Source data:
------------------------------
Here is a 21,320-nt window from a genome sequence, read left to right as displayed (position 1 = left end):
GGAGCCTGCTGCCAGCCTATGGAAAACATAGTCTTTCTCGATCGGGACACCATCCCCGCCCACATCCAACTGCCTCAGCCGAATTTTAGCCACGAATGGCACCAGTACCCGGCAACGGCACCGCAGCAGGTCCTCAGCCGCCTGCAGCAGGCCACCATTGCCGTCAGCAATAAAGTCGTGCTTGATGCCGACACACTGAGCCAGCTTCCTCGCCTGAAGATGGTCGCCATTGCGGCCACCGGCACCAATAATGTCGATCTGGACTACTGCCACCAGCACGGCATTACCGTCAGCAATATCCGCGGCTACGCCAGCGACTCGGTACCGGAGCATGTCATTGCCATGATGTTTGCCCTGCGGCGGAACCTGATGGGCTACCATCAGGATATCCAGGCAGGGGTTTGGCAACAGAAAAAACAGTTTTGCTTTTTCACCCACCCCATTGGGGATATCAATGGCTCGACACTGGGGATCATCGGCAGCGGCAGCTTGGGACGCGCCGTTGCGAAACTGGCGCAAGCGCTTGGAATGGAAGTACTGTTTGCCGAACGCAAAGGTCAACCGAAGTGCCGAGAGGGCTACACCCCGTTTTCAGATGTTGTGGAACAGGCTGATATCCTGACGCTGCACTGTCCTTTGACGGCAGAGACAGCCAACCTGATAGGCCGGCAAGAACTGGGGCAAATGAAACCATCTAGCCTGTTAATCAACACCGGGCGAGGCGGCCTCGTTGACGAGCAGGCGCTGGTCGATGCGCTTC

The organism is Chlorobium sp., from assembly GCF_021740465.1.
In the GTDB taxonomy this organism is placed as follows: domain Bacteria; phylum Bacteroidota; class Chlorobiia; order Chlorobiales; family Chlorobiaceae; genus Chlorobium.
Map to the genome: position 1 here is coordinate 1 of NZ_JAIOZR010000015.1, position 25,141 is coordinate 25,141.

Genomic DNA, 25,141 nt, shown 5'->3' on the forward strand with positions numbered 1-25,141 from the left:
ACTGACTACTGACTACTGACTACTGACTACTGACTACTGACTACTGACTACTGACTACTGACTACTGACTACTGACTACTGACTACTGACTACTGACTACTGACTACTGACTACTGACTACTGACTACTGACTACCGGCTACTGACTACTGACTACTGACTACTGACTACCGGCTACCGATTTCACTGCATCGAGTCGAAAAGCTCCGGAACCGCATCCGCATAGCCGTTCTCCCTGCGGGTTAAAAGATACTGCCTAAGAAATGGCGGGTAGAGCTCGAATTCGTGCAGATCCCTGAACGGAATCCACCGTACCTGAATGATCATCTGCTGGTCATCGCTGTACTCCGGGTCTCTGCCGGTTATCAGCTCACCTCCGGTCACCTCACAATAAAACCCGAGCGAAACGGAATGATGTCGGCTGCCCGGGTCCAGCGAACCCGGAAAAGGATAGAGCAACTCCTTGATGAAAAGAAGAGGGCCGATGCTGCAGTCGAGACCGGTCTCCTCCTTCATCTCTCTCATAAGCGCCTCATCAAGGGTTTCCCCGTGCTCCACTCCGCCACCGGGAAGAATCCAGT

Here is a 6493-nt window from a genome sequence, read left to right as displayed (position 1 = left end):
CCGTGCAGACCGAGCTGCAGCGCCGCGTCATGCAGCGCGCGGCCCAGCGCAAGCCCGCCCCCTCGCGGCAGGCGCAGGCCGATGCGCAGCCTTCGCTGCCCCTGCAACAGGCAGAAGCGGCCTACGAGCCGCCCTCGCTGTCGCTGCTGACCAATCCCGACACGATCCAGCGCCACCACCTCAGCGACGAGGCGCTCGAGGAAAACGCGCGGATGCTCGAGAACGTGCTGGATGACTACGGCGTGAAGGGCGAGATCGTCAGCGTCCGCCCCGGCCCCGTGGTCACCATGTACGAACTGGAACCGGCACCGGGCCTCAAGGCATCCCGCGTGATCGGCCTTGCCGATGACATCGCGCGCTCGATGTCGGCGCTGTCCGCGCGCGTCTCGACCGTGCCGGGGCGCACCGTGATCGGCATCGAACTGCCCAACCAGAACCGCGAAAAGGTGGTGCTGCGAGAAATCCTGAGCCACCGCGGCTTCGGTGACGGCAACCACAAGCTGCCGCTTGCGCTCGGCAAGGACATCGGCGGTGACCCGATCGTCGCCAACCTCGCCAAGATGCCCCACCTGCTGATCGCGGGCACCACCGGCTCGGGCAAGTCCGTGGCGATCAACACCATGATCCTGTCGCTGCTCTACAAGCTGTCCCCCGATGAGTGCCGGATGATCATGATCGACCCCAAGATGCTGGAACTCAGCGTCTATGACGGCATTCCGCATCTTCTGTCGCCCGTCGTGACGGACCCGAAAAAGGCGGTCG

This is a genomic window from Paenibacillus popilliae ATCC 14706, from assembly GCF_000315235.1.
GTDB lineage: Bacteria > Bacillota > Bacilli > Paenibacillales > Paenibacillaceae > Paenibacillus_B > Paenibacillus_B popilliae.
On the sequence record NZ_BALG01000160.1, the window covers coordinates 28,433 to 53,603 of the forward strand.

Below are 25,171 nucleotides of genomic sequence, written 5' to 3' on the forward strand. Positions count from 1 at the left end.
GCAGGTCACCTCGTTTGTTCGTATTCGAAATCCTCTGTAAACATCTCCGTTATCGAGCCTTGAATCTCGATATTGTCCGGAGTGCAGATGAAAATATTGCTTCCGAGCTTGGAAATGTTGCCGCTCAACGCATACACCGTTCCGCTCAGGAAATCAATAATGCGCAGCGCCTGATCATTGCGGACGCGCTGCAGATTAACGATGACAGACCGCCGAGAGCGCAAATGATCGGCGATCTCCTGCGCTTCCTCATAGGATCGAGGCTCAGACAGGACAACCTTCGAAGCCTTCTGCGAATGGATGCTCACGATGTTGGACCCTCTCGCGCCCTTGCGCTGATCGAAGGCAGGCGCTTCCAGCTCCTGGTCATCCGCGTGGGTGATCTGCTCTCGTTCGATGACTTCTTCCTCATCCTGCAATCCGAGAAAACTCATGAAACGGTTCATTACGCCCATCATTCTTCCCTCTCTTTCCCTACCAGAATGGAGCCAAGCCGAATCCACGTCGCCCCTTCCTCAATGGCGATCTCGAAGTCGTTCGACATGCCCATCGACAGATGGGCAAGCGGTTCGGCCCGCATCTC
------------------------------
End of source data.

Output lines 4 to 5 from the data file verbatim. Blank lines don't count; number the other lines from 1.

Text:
In the GTDB taxonomy this organism is placed as follows: domain Bacteria; phylum Bacteroidota; class Chlorobiia; order Chlorobiales; family Chlorobiaceae; genus Chlorobium.
Map to the genome: position 1 here is coordinate 1 of NZ_JAIOZR010000015.1, position 25,141 is coordinate 25,141.